Technical error blamed for helicopter crash death that killed 13

Police and rescue workers at the scene following Friday's helicopter crash off Norway. Picture: Torstein Boe / NTB Scanpix via AP
Police and rescue workers at the scene following Friday's helicopter crash off Norway. Picture: Torstein Boe / NTB Scanpix via AP

A technical error was almost certainly behind the helicopter crash in which 13 people including a Scot died on Friday, Norway’s Accident Investigation Board has said.

The director of the board’s aviation department said: “On the basis of the facts we have, this involves a technical fault; it isn’t human error.”

Scot Iain Stuart, from Laurencekirk in Aberdeenshire died when the Airbus H225 Super Puma crashed in the North Sea after picking up passengers from an oil platform.

In total 13 people died – 11 Norwegians, an Italian and Mr Stuart.

Footage of the crash showed the helicopter’s rotor detached from the body of the aircraft and spinning through the air. A warning light had come on in the cockpit of the helicopter on two occasions in the days before the crash, resulting in two components being changed.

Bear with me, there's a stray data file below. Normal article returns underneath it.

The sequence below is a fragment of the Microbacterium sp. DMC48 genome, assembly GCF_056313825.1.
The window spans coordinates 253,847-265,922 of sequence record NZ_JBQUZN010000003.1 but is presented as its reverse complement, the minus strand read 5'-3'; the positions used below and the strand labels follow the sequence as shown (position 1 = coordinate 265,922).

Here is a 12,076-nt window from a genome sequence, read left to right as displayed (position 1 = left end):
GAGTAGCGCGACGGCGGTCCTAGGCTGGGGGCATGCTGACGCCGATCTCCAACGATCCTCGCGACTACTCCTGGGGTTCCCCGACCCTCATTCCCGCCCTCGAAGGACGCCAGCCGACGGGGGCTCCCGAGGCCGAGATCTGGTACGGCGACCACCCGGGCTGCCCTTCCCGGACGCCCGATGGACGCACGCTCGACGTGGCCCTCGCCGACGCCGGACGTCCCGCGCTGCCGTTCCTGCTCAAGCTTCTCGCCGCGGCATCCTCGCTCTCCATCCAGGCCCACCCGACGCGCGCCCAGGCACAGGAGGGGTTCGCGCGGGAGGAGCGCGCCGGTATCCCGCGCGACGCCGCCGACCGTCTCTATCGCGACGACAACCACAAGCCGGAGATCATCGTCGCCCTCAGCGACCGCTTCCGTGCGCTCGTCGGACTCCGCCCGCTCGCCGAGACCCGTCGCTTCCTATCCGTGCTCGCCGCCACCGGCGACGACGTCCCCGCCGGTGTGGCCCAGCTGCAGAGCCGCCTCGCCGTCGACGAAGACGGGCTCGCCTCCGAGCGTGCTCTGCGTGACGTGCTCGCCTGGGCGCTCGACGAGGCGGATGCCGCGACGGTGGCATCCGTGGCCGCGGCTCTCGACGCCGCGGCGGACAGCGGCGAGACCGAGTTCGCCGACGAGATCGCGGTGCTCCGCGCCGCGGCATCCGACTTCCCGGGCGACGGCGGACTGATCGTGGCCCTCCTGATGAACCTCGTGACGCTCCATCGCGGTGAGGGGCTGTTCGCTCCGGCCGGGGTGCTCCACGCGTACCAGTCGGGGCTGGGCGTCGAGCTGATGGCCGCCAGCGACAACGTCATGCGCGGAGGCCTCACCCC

In 2012, two EC225 Super Puma helicopters ditched into the North Sea – one off Aberdeen and another off Shetland. Both incidents were blamed on gearbox problems and all passengers and crew were rescued

In August 2013, a different model of Super Puma, the AS332 L2, crashed off Shetland, killing four people

And in April 2009, another AS332 L2 crashed off the Scottish coast; 16 men died when the main rotor separated following gearbox failure.

On Tuesday the aviation director of Norway’s Accident Investigation Board, Kaare Halvorsen said they were “as certain as they can be” that a technical problem caused the crash, rather than human error.

He also confirmed that the crew had no time to send an emergency message before the crash.

Mr Halvorsen also stressed that the investigation - in which British experts are participating - was at an early stage and no conclusions could yet be drawn.

Super Pumas remain grounded in both Norway and the UK, though their manufacturer, Airbus, said on Monday that it was no longer recommending a blanket ban on their use. It insists the fleet is safe.

Meanwhile union leaders have called for a public inquiry into the recent UK helicopter accidents.

Unite Union regional officer Tommy Campbell said: “We are calling for a full public inquiry into all helicopter fatal accidents in the UK. It is now more important than ever for such an inquiry to take place and it is important the government acts quickly to get the public inquiry set up.”